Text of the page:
Over the past decade, there has been a movement of public icons transitioning from the two establishmentarian parties to America’s new and attractive third parties. Gary Johnson switched over from the Republican party in 2012, Joe Miller and Bill Weld in 2016, and in 2019 the Libertarian Party (of Wyoming) has accumulated a former Rhode Island governor, senator, and Democratic presidential hopeful Lincoln Chafee.
In the movie Lincoln, the audience gets to view a historically accurate drama depicting how President Lincoln and the Radical Republicans passed the 13th Amendment in the House of Representatives and on its way to its eventual ratification by all the states. Republicans controlled a super-majority in the Senate, so passing the Amendment was a piece of cake. But they did not own a super-majority in the House, so they had to use some less than legal methods to get Democratic votes. Though these tactics gained them votes, they needed to make sure not to scare the Democrats away by appearing too radical. Because of this, during the debates, Lincon himself encouraged radical Republican Thaddeus Stevens to appear more moderate in order to appeal to the Democrats.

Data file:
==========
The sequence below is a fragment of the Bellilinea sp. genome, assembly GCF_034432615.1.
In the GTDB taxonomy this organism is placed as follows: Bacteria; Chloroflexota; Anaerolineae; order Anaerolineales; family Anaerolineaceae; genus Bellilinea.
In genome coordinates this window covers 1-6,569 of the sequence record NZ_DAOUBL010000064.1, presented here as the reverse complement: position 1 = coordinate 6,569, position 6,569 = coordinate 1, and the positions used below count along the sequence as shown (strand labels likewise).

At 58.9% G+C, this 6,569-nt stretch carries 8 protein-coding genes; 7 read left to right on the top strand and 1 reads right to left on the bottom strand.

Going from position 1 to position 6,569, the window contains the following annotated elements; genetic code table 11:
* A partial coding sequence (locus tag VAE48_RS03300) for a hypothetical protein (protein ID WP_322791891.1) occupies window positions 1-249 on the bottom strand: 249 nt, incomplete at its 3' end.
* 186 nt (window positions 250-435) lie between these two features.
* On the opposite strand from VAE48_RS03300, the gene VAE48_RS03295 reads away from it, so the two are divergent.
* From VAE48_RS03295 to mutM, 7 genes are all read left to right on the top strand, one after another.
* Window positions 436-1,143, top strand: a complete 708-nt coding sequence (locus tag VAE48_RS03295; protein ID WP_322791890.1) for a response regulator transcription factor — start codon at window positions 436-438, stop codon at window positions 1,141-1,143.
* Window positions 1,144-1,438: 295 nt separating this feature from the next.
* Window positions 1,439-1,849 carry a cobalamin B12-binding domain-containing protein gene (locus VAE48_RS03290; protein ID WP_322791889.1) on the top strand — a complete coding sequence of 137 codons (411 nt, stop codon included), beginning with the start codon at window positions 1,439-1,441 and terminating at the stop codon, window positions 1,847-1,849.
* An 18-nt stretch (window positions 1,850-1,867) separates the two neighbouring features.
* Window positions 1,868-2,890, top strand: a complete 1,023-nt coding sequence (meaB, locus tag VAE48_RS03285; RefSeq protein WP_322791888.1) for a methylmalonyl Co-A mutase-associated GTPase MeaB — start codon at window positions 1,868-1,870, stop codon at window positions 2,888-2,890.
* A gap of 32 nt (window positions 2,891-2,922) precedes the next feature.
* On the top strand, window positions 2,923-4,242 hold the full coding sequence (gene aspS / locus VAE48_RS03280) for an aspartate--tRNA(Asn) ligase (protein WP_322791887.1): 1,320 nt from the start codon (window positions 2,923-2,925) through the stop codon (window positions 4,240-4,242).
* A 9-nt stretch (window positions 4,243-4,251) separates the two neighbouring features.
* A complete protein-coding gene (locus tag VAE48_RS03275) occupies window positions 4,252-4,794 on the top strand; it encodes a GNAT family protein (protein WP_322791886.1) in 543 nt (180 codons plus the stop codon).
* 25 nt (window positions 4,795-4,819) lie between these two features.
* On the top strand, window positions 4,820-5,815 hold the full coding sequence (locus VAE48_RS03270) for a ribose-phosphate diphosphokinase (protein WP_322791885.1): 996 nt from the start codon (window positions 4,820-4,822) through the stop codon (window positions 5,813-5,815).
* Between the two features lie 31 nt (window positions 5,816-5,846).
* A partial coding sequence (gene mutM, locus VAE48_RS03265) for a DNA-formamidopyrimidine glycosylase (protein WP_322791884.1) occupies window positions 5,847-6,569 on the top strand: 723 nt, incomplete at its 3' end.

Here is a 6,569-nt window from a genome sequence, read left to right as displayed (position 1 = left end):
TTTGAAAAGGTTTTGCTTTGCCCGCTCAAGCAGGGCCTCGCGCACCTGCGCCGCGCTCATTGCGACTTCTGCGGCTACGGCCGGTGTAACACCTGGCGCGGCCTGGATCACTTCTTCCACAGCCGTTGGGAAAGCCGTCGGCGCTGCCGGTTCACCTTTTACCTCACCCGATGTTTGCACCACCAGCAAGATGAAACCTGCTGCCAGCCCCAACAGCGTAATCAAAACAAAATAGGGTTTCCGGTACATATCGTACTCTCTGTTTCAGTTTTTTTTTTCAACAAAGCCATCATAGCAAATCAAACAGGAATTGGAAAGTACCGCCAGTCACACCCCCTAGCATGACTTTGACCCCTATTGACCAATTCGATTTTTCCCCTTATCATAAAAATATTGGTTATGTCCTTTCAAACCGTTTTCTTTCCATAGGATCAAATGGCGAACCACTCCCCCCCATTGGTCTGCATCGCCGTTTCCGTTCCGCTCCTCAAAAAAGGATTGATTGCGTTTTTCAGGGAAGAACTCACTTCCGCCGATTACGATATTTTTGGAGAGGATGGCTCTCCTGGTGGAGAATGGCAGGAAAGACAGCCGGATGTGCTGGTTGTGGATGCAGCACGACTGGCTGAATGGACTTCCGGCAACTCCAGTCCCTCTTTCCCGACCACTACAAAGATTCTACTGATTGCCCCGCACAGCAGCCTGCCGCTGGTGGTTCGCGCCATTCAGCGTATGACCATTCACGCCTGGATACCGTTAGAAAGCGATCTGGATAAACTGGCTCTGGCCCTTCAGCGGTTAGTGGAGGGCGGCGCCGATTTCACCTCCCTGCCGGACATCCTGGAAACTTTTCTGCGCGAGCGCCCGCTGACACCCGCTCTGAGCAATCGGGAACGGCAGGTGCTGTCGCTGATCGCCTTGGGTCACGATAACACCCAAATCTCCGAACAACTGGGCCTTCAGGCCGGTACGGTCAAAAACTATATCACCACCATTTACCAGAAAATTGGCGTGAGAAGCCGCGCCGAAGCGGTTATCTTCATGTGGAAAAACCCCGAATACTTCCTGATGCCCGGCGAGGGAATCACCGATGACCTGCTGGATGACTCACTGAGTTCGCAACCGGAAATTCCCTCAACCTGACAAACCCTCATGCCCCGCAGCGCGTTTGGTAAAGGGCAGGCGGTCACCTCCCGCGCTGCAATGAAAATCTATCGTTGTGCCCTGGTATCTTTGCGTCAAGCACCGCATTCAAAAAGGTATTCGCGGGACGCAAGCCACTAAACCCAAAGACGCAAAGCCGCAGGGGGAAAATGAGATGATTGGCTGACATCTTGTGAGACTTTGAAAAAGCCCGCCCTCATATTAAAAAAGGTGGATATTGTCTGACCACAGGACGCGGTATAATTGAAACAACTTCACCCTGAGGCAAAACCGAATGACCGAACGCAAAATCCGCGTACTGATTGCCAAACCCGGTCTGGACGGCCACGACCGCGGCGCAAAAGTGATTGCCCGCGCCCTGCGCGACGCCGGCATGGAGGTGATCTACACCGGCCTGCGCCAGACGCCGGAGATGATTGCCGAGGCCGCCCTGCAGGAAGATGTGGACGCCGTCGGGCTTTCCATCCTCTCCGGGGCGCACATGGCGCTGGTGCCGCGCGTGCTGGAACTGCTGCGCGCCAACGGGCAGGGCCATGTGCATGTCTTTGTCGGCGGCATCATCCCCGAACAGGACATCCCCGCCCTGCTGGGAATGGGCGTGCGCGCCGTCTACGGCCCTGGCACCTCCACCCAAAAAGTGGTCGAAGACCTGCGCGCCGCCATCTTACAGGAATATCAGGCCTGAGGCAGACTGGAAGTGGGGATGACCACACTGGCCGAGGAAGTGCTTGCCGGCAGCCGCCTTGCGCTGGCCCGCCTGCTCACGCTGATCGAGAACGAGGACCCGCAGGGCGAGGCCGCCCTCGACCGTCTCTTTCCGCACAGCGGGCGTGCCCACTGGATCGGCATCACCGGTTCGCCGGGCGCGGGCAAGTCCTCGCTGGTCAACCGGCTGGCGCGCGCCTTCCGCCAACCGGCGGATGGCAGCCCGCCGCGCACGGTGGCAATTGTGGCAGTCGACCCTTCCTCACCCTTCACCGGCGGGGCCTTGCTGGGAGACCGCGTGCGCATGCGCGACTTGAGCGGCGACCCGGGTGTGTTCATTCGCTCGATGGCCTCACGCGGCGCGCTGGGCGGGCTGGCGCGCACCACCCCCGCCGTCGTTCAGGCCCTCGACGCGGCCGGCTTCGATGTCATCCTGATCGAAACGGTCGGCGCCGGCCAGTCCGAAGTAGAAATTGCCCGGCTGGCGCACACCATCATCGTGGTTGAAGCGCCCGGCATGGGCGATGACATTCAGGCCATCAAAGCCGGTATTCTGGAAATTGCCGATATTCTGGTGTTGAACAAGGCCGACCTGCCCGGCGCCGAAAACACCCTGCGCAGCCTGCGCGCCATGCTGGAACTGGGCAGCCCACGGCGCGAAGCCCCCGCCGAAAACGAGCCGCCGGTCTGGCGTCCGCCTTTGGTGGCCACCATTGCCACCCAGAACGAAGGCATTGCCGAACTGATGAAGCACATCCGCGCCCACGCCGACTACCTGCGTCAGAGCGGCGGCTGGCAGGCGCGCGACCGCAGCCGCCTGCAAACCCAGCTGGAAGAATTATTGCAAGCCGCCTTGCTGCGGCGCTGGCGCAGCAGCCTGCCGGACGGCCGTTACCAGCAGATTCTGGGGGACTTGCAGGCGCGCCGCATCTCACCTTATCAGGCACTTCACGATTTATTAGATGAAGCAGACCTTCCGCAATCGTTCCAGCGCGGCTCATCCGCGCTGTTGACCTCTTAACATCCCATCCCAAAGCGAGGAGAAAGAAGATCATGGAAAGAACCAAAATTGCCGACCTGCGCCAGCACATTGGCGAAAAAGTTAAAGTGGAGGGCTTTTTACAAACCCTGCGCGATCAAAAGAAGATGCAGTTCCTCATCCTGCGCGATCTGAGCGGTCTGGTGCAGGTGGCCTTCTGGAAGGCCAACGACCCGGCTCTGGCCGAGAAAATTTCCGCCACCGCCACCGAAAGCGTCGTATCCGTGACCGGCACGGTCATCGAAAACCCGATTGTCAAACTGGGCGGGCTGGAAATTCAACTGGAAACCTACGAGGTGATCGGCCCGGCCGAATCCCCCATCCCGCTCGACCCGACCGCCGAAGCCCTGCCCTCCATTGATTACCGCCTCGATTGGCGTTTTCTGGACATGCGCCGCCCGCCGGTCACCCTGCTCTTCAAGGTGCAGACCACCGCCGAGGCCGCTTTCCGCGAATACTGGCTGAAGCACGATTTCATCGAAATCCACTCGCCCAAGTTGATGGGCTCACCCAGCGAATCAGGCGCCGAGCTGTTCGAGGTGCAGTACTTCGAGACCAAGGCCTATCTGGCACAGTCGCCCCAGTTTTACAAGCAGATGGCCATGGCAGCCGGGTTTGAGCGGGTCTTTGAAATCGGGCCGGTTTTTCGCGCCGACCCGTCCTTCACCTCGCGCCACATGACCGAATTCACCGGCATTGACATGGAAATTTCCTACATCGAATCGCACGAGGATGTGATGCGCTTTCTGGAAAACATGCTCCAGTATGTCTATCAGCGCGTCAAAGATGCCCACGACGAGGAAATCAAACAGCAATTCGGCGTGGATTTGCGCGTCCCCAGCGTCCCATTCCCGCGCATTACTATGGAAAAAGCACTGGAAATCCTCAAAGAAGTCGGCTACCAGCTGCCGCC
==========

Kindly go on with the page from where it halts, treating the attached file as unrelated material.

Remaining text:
Former Governor of Massachusetts Bill Weld announced today he is running for president against Donald Trump, hoping to secure the Republican nomination.
U.S. Senator and popular 2020 Democratic Nominee for President Bernie Sanders reopened the previously sealed can of worms: Medicare for all. On Wednesday, Sanders disclosed his plans to present Congress with a new and improved version of a highly controversial bill.
Bernie Sanders, one of the nearly two dozen Democrats currently seeking nomination for the 2020 presidential race, and who also narrowly and controversially lost the Democratic nomination to Hillary Clinton in 2016, is an early favorite to win the progressive party’s ticket next summer. He has already received millions of volunteers for his campaign and has amounted millions of dollars in donations thus far. But just how progressive is his campaign actually? If you asked that question in 2016, most people on both sides of the aisle would have criticized his policies for being far too radical. However, just three short years later, many of the ideas headlined by the self-proclaimed Democratic-Socialist have become nearly mainstream.